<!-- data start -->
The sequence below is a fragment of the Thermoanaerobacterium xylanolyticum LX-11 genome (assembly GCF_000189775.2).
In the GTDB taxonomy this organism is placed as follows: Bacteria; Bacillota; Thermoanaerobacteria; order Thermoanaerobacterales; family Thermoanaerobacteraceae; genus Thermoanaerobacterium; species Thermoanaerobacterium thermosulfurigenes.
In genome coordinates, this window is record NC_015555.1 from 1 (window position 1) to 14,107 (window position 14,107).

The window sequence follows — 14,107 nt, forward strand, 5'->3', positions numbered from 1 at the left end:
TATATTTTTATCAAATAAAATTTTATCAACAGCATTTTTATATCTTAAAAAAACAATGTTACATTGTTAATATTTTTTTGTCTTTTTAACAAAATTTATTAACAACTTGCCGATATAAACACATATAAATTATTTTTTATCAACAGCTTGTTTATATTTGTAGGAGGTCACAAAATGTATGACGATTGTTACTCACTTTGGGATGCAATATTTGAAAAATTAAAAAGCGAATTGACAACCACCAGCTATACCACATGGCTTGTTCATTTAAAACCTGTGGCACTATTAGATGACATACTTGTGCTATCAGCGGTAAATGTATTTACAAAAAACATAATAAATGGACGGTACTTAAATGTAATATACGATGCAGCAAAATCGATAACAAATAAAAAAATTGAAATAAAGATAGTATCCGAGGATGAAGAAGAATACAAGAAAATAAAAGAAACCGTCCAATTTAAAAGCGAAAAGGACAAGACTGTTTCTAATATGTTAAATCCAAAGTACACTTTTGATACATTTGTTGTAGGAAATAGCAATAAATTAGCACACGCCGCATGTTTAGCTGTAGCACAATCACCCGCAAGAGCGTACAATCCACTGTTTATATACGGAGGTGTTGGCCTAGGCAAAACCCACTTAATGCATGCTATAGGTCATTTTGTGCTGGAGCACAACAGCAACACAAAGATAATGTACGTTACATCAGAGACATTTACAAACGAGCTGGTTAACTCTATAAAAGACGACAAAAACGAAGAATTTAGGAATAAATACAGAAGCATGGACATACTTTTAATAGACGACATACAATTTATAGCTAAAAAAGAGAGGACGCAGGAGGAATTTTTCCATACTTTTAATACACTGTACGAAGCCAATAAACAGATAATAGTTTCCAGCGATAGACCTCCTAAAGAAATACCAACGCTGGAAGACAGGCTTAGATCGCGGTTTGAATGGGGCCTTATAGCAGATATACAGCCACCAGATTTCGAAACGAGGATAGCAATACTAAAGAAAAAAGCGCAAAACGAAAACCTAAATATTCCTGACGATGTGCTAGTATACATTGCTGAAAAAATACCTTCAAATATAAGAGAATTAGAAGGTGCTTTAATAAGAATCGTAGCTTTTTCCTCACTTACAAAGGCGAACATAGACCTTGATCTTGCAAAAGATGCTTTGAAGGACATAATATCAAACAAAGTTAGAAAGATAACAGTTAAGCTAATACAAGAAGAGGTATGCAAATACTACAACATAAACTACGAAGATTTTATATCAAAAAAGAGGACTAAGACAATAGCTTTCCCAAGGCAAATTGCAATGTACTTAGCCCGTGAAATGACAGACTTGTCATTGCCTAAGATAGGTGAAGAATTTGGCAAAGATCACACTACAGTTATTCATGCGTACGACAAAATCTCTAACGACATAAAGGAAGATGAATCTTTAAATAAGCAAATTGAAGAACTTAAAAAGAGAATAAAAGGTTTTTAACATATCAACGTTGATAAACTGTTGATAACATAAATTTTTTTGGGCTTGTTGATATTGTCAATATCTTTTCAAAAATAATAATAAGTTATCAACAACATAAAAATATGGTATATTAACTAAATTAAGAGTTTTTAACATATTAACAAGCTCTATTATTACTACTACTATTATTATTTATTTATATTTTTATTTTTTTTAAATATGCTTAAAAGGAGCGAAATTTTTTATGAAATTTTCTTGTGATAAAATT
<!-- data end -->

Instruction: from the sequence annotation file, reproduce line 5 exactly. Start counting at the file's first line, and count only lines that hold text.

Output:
TATATTTTTATCAAATAAAATTTTATCAACAGCATTTTTATATCTTAAAAAAACAATGTTACATTGTTAATATTTTTTTGTCTTTTTAACAAAATTTATTAACAACTTGCCGATATAAACACATATAAATTATTTTTTATCAACAGCTTGTTTATATTTGTAGGAGGTCACAAAATGTATGACGATTGTTACTCACTTTGGGATGCAATATTTGAAAAATTAAAAAGCGAATTGACAACCACCAGCTATACCACATGGCTTGTTCATTTAAAACCTGTGGCACTATTAGATGACATACTTGTGCTATCAGCGGTAAATGTATTTACAAAAAACATAATAAATGGACGGTACTTAAATGTAATATACGATGCAGCAAAATCGATAACAAATAAAAAAATTGAAATAAAGATAGTATCCGAGGATGAAGAAGAATACAAGAAAATAAAAGAAACCGTCCAATTTAAAAGCGAAAAGGACAAGACTGTTTCTAATATGTTAAATCCAAAGTACACTTTTGATACATTTGTTGTAGGAAATAGCAATAAATTAGCACACGCCGCATGTTTAGCTGTAGCACAATCACCCGCAAGAGCGTACAATCCACTGTTTATATACGGAGGTGTTGGCCTAGGCAAAACCCACTTAATGCATGCTATAGGTCATTTTGTGCTGGAGCACAACAGCAACACAAAGATAATGTACGTTACATCAGAGACATTTACAAACGAGCTGGTTAACTCTATAAAAGACGACAAAAACGAAGAATTTAGGAATAAATACAGAAGCATGGACATACTTTTAATAGACGACATACAATTTATAGCTAAAAAAGAGAGGACGCAGGAGGAATTTTTCCATACTTTTAATACACTGTACGAAGCCAATAAACAGATAATAGTTTCCAGCGATAGACCTCCTAAAGAAATACCAACGCTGGAAGACAGGCTTAGATCGCGGTTTGAATGGGGCCTTATAGCAGATATACAGCCACCAGATTTCGAAACGAGGATAGCAATACTAAAGAAAAAAGCGCAAAACGAAAACCTAAATATTCCTGACGATGTGCTAGTATACATTGCTGAAAAAATACCTTCAAATATAAGAGAATTAGAAGGTGCTTTAATAAGAATCGTAGCTTTTTCCTCACTTACAAAGGCGAACATAGACCTTGATCTTGCAAAAGATGCTTTGAAGGACATAATATCAAACAAAGTTAGAAAGATAACAGTTAAGCTAATACAAGAAGAGGTATGCAAATACTACAACATAAACTACGAAGATTTTATATCAAAAAAGAGGACTAAGACAATAGCTTTCCCAAGGCAAATTGCAATGTACTTAGCCCGTGAAATGACAGACTTGTCATTGCCTAAGATAGGTGAAGAATTTGGCAAAGATCACACTACAGTTATTCATGCGTACGACAAAATCTCTAACGACATAAAGGAAGATGAATCTTTAAATAAGCAAATTGAAGAACTTAAAAAGAGAATAAAAGGTTTTTAACATATCAACGTTGATAAACTGTTGATAACATAAATTTTTTTGGGCTTGTTGATATTGTCAATATCTTTTCAAAAATAATAATAAGTTATCAACAACATAAAAATATGGTATATTAACTAAATTAAGAGTTTTTAACATATTAACAAGCTCTATTATTACTACTACTATTATTATTTATTTATATTTTTATTTTTTTTAAATATGCTTAAAAGGAGCGAAATTTTTTATGAAATTTTCTTGTGATAAAATT